Even if you are an expert in the subject matter, speechwriting is still important. Writing only the opening and conclusion of your presentation, and practising and becoming familiar with these sections can greatly enhance your impact. Then you can deliver the body of the presentation from an outline if you are comfortable doing so.

Speechwriting Prevents Mistakes and Misinterpretations

Politicians, executives and other high-profile leaders often get into trouble by saying the wrong thing. The typical defence is that the statement was ‘taken out of context’ and ‘that’s not what the speaker meant’. Many times these utterances are in interviews and other situations where the person is asked a question. But you can avoid embarrassment when delivering a speech or presentation by planning ahead and writing down what you want to say. Being prepared will reduce the chance of making a statement that can cause problems and lower your credibility as a speaker.

Yes, there will be times when you are called upon to speak without having time to prepare. But if you do have time, don’t risk making mistakes by failing to prepare, which includes planning, researching, writing and redrafting.

Speechwriting Helps You Stand Apart from Other Speakers

The speaker who has taken the time for speechwriting, or who has collaborated with a professional speechwriter, and who has practised it will be more confident than the speaker who hasn’t. When you prepare, you can include techniques that gain attention, build rapport, persuade and make your messages memorable. As a result, you will stand out as a leader and increase your influence.

Michael Gladkoff

[1] Mehrabian, A & Ferris, S 1967, ‘Inference of Attitudes from Nonverbal Communication in Two Channels’, Journal of Consulting Psychology, Volume 31, Issue 3, pp. 248–252.

[2] Mehrabian, A & Wiener, M 1967, ‘Decoding of Inconsistent Communications’, Journal of Personality and Social Psychology, Volume 6, Issue 1, pp. 109–114.

[3] Lapakko, D 2007, ‘Communication is 93% Nonverbal: An Urban Legend Proliferates’, Communication and Theater Association of Minnesota Journal, Volume 34, p. 5.

[4] From Mehrabian’s website: www.kaaj.com/psych/smorder.html.

[5] www.pewresearch.org/methodology/u-s-surveyresearch/questionnaire-design

Public speaking myths abound. Over the years I have repeatedly heard and read a number of myths about public speaking. Let’s look at five common myths about public speaking that can hinder the development of speaking and presenting skills if they are believed and followed.

Woman public speaking with flip chart.

Public speaking myth number one: ‘Your words are not that important — it’s your voice and facial expression that communicate most of your message when speaking in public.’

This myth is a result of misinterpretation of research conducted by Albert Mehrabian in the late 1960s. From his studies, he claimed that in interpersonal communication:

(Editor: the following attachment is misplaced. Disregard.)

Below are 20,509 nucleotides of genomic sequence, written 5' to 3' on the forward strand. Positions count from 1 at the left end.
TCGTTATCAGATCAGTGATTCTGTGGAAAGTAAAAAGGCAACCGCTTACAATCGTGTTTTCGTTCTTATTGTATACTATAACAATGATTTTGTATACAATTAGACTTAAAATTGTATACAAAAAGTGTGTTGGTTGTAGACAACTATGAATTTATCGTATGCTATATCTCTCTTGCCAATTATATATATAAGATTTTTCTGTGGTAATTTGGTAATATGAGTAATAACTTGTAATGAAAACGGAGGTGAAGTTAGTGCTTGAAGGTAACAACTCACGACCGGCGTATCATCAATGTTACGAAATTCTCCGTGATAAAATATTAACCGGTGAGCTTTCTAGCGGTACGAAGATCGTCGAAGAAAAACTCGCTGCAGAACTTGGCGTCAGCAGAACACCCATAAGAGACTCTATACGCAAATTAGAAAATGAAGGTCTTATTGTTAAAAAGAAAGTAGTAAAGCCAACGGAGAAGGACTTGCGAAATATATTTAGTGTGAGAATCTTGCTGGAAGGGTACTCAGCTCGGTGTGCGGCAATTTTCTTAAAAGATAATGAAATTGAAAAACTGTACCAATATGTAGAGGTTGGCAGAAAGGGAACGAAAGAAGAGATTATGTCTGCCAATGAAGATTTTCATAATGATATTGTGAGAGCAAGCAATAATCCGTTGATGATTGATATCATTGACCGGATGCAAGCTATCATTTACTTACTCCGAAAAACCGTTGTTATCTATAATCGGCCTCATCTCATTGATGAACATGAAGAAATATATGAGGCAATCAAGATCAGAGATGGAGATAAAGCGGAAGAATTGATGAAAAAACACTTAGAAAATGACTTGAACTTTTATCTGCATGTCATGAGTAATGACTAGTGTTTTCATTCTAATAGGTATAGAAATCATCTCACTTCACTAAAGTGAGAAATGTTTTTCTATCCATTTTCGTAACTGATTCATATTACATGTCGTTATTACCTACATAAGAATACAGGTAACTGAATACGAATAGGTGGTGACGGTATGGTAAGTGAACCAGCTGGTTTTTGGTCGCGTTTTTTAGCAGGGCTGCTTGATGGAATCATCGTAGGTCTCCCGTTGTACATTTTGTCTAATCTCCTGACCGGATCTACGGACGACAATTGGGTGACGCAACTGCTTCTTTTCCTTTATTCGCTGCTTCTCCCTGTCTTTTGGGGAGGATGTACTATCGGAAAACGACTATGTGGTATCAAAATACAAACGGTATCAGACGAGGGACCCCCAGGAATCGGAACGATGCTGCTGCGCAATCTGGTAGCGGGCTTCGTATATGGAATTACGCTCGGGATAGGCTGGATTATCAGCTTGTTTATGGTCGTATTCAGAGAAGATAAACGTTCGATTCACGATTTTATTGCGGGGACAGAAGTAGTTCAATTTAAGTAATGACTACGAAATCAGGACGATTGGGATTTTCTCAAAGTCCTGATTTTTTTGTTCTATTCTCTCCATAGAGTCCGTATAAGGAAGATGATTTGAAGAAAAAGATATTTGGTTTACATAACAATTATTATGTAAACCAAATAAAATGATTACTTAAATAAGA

• 7% of the message pertaining to feelings and attitudes is in the words that are spoken
  • 38% of the message pertaining to feelings and attitudes is the way that the words are said
  • 55% of the message pertaining to feelings and attitudes is in facial expression.

The problem is that these numbers were not meant to be applied to public speaking but to one-to-one communication of feelings and attitudes. For example, if you meet a friend and she tells you that she is having an excellent day, but she is frowning and her voice sounds sad, you won’t believe that she is happy because the words are not congruent with the vocal and facial expressions.

In other situations, including public speaking, your words are crucial for communicating your message. If your words only accounted for 7% of your message in general, you would not be able to listen to a radio program and understand it. More ridiculously, you would never have to learn a new language because you could communicate 93% of your messages through your voice and facial expressions no matter where you travelled in the world.

In explaining his research, Mehrabian wrote:

‘Please remember that all my findings on inconsistent or redundant communications dealt with communications of feelings and attitudes. This is the realm within which they are applicable. Clearly, it is absurd to imply or suggest that the verbal portion of all communication constitutes only 7% of the message. Suppose I want to tell you that the eraser you are looking for is in the second right-hand drawer of my desk in my office. How could anyone contend that verbal part is only 7% of this message. Instead, and more accurately, the verbal part is nearly 100% of the message.’